Political Satire: No Chance
Helge Schneider, who mixes his virtuosity as a musician with flat puns derived from his stage act, very consciously produced seemingly dilettantely made films in the 1990s, which had a very mixed reception. Some praise films like "Texas - Doc Snyder hält die Welt in Atem" (1993), "00 Schneider - Jagd auf Nihil Baxter" (1994) and "Praxis Dr. Hasenbein" (1997) for their outrageous plots, miserable dramaturgy, Schneider's deliberate non-acting, which boarders on the surreal, and their conscious departure from all accepted principles of cinema entertainment. The others, however, accuse Schneider's filmic creations of having "no plot, no sense" (Schweizer Zeitung, 30. 1. 1997), and see Schneider as a sort of unfunny comic. Even more unequivocal were the devastating reviews of "Die drei Mädels von der Tankstelle" ("Babe's Petrol", 1997), in which TV-comedian Wigald Boning played his first leading role. At the same time, his one-time stage partner Olli Dittrich was also to be found in films ("Frau Rettich, die Czerny und ich" ("Mrs. Rettich, Czerny and Me", 1998); "Late Show", 1999; "Der Wixxer", 2004) as well as in television (the series "Blind Date", starting 2001; "Dittsche", starting 2004), while comedians like Markus Maria Profitlich, Anke Engelke, Hella von Sinnen and Dirk Bach have up till now undertaken none or noticeably less excursions onto the big screen. While Jürgen von der Lippe returned once again to television after the failure of his film "Nich' mit Leo" (1995), the Hessian Duo Gerd Knebel and Henni Nachtsheim alias Badesalz made their film "Abbuzze! Der Badesalz-Film" (1996) simply recycling numbers from their stage acts in which both comedians constantly slip into new masquerades. Summing things up, while a sort of mild social critique is recognizable in Badesalz, real political satire hardly exists in German cinema today. TV-Stars Harald Schmidt and Ottfried Fischer, who originally came from political cabaret (whereas Fischer can look back on a career as supporting actor in movies), limit their screen appearances basically to the marketing of their own fame, which they acquired on the TV screen.
The National and The Regional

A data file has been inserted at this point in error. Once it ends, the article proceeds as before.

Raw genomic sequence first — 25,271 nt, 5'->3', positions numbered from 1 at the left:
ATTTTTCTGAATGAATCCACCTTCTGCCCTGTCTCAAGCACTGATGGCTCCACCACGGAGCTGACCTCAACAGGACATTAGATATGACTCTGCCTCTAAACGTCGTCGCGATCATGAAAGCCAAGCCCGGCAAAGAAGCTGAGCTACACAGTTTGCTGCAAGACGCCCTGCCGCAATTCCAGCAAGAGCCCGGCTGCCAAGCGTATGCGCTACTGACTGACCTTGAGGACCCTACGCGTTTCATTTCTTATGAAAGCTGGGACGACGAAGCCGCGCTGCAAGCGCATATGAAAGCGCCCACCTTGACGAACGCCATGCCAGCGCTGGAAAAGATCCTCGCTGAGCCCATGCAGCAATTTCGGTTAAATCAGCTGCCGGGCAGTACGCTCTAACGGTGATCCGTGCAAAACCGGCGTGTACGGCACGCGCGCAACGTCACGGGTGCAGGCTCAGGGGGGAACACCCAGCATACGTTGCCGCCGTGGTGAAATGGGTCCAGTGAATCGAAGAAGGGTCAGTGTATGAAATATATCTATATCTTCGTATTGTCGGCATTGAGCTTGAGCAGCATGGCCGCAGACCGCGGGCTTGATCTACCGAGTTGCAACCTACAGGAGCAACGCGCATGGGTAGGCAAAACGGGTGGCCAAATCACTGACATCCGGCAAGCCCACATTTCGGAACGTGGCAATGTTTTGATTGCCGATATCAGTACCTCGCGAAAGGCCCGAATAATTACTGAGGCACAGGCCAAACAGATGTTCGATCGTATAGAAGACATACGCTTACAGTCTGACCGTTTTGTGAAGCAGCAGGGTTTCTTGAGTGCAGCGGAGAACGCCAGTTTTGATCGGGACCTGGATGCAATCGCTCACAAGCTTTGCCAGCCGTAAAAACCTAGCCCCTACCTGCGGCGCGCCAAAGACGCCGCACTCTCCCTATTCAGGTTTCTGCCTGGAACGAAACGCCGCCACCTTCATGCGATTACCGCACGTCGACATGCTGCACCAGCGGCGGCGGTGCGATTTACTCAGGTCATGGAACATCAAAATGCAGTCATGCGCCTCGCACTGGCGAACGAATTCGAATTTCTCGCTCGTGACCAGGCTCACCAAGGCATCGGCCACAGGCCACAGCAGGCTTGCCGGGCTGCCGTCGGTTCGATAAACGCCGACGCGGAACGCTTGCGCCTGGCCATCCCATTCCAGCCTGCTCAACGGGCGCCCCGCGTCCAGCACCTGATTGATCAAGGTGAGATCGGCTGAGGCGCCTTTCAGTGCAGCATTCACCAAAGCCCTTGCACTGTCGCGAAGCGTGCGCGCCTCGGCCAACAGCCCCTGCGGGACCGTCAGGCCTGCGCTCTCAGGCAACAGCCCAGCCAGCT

Still, the German-German reunification offered material and/or background for a bunch of likeable comedies, ranging from "Go, Trabi, Go" (1990; starring Wolfgang Stumph, a comedian originally hailing from GDR-television) to "Sonnenallee" ("Sun Alley", 1999) and "Herr Lehmann" ("Berlin Blues", 2003; both films using the acting talents of laconic comedian and director Detlev Buck). Comical reflections on other various social aspects – such as the big fuss surrounding the faked Hitler diaries ("Schtonk", 1992) or the phenomena of the radical squatters scene ("Was tun, wenn's brennt?", "What To Do In Case of Fire?", 2001) – remain an exception. While the frighteningly authentic petite bourgeois satirist Gerhard Polt created a wonderful series of satirical masterpieces for television, his appearances on the big screen are rather rare ("Kehraus", 1983; "Man spricht deutsh", 1988; "Herr Ober!", 1992), culminating in 2004 with the catastophic flop of his history drama spoof "Germanikus". The entertainer Hape Kerkeling, who played his first leading role in the successful comedy "Kein Pardon" (1993), worked later on as his own screenwriter for various television productions, including "Club Las Piranhas" (1995), "Willi und die Windzors" (1996) as well as the sitcom "Gisbert" (1998), and finally returned to feature films in 2004 with the comedy "Samba in Mettman". Preferring the Ruhr region as their setting, films like "Was nicht passt, wird passend gemacht" (1997), "Bang Boom Bang" (1999) and Tom Gerhardt's proletarian pranks in "Voll normaaal" (1994) and "Ballermann 6" (1997) make use of the stereotype of intellectually challenged hooligans, who communicate in a stupid, strangely bizarre dialect. Also following this pattern are teen-flics like "Harte Jungs" ("Ants In the Pants", 2000), "Feuer, Eis und Dosenbier" (2002) and "Knallharte Jungs" ("More Ants In the Pants", 2002), whose ensemble of actors fall back on tried and tested TV formulas.